Learning about International Law – Home edition

Andrea SalgueroBy Andrea Salguero

The old adage “life is what happens to you when you are making other plans” was never so true than in March 2020. At that time, despite worrying signs that the effects of the global pandemic were only increasing in gravity around the world, I still planned to spend my summer interning at the Inter-American Court for Human Rights in San Jose, Costa Rica.

Within a couple short weeks, however, the impossibility of international travel became evident—McGill University cancelled all international internships and the Inter-American Court suspended its work for the safety of its staff. In the midst of so much uncertainty, I was relieved to be closer to family and a familiar environment during the crisis, despite the realization that I might have to forgo any sort of internship this summer.

Fast forward to a couple of weeks later, I was delighted to learn that an opportunity to intern remotely in the field of human rights was still possible. Even more surprisingly, the remote internship would still be connected to human rights issues in South America. For these reasons and more I am so pleased to be interning at the Montreal-based Raoul Wallenberg Centre for Human Rights.

The Raoul Wallenberg Centre for Human Rights (RWCHR) is “a unique international consortium of parliamentarians, scholars, jurists, human rights defenders, NGOs and students united in the pursuit of justice […]”.[1]  The centre’s work is inspired by the heroic humanitarian acts of Raoul Wallenberg, a Swedish diplomat who, at the height of Nazi totalitarianism, used his position to save over 100,000 Jews in Budapest, Hungary from the horrors of concentration camps over the course of six months. The Centre’s work is organized around five pillars of pursuing justice which encompass: commemorative and educative initiatives around the importance of human rights and the prevention of mass atrocities; promoting accountability for violators of human rights; defending the rights of political prisoners; and the advancement of women’s rights, as a multi-faceted approach to combatting global injustices.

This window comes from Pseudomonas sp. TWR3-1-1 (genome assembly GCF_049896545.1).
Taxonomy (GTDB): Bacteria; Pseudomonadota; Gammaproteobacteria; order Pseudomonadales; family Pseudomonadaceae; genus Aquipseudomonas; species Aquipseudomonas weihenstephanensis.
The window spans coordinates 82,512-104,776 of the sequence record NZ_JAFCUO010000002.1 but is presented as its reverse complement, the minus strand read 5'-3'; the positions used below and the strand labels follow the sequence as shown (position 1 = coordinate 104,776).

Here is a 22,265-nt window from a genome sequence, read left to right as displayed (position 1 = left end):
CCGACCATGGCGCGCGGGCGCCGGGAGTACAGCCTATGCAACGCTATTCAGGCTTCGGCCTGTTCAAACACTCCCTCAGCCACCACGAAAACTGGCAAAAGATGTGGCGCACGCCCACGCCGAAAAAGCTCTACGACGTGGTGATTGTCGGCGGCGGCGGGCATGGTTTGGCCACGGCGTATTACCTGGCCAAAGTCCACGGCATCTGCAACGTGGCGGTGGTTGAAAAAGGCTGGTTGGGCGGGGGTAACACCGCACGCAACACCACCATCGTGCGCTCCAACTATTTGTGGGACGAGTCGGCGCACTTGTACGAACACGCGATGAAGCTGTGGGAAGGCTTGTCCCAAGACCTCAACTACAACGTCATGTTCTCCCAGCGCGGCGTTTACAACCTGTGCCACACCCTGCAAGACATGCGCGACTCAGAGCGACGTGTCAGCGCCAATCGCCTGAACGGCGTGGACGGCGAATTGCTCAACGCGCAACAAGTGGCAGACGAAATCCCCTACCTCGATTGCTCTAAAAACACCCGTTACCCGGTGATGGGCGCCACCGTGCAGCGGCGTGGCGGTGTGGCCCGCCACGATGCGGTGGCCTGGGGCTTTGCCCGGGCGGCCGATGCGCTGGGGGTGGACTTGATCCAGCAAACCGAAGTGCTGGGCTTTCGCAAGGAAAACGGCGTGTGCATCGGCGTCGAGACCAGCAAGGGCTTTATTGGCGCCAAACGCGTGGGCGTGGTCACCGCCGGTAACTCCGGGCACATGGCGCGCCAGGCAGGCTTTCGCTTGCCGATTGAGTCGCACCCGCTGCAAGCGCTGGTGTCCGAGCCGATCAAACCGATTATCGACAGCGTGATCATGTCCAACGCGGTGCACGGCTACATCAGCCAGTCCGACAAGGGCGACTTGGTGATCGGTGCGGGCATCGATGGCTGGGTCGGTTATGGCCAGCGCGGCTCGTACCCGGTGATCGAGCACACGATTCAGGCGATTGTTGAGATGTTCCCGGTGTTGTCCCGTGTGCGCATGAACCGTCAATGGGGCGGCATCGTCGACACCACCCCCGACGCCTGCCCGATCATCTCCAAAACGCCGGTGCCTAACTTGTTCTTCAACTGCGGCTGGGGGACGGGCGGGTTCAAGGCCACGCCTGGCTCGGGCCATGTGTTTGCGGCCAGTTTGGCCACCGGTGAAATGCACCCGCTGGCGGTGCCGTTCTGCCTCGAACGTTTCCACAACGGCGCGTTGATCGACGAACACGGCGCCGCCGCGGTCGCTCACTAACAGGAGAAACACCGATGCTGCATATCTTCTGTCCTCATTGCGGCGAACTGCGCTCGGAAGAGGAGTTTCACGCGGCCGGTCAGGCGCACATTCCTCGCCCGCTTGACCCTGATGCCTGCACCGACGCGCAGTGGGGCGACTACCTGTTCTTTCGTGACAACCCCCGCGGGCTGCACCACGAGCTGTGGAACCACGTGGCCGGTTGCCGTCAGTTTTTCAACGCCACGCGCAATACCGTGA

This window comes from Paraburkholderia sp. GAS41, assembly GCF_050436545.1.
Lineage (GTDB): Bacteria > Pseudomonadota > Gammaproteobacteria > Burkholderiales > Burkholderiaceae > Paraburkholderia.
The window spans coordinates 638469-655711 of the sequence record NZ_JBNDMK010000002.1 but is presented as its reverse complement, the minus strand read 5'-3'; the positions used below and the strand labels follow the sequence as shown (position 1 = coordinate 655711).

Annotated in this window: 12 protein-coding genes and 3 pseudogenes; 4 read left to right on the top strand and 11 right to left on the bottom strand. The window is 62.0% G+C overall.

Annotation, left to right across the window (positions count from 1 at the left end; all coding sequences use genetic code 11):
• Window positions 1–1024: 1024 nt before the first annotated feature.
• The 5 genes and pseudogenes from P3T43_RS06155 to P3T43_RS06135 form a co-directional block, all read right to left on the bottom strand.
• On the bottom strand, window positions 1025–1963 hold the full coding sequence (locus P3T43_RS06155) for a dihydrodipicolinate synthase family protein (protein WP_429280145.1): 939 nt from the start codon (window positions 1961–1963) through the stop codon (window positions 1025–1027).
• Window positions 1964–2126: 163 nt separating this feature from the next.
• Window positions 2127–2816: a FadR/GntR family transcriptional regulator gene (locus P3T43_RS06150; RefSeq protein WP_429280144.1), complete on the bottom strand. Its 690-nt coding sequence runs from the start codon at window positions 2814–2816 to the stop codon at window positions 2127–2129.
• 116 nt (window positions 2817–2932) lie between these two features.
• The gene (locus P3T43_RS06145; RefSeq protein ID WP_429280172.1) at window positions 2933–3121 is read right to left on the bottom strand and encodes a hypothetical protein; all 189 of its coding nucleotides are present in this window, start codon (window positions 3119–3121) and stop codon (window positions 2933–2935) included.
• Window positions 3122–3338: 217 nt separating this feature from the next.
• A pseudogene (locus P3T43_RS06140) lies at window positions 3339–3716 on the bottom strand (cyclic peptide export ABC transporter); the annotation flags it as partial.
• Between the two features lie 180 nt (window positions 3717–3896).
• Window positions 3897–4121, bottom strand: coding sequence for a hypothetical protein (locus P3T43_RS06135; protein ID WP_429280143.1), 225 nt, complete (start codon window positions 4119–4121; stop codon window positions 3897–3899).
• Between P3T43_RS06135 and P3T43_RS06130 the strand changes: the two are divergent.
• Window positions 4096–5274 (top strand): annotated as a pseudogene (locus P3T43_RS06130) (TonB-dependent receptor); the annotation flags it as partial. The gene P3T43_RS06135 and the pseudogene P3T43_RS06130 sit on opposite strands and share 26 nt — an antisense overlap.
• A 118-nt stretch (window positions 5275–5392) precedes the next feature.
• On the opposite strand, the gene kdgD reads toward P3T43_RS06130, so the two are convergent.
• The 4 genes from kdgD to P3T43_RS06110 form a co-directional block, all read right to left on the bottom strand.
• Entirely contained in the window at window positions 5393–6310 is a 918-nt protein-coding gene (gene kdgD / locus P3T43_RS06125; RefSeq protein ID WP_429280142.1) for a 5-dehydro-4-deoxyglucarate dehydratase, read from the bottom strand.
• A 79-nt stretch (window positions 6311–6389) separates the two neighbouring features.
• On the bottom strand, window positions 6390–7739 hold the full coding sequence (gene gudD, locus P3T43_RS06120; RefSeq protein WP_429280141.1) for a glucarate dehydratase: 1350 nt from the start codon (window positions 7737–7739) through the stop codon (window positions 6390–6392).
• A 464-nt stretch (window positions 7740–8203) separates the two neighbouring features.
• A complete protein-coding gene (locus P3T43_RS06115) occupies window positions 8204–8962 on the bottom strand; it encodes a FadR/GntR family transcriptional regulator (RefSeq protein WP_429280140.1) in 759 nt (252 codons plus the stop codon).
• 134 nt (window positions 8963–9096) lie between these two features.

My work this summer largely consists of legal research and falls under the RWCHR’s broad initiative to pursue justice through combatting the resurgence of global authoritarianism, and through securing justice for victims while seeking greater accountability for human rights violators. More specifically, my research is focused on the developing human rights crisis in Venezuela. In recent years, evidence of increasing brutality, alleged crimes against humanity and other human rights violations carried out by the Maduro government against civilian populations has been of growing concern to human rights advocates around the world.[2]

Through the leadership of RWCHR founder and Chair Prof. Irwin Cotler —who was among the first to investigate the Venezuelan situation as part of an independent panel of experts designated by the Secretary General of the Organization of American States (OAS)— the Centre remains committed to promoting accountability for these crimes. My research task supports this aim by exploring aspects of international law that may inform advocacy strategies for the RWCHR or other organizations within its network.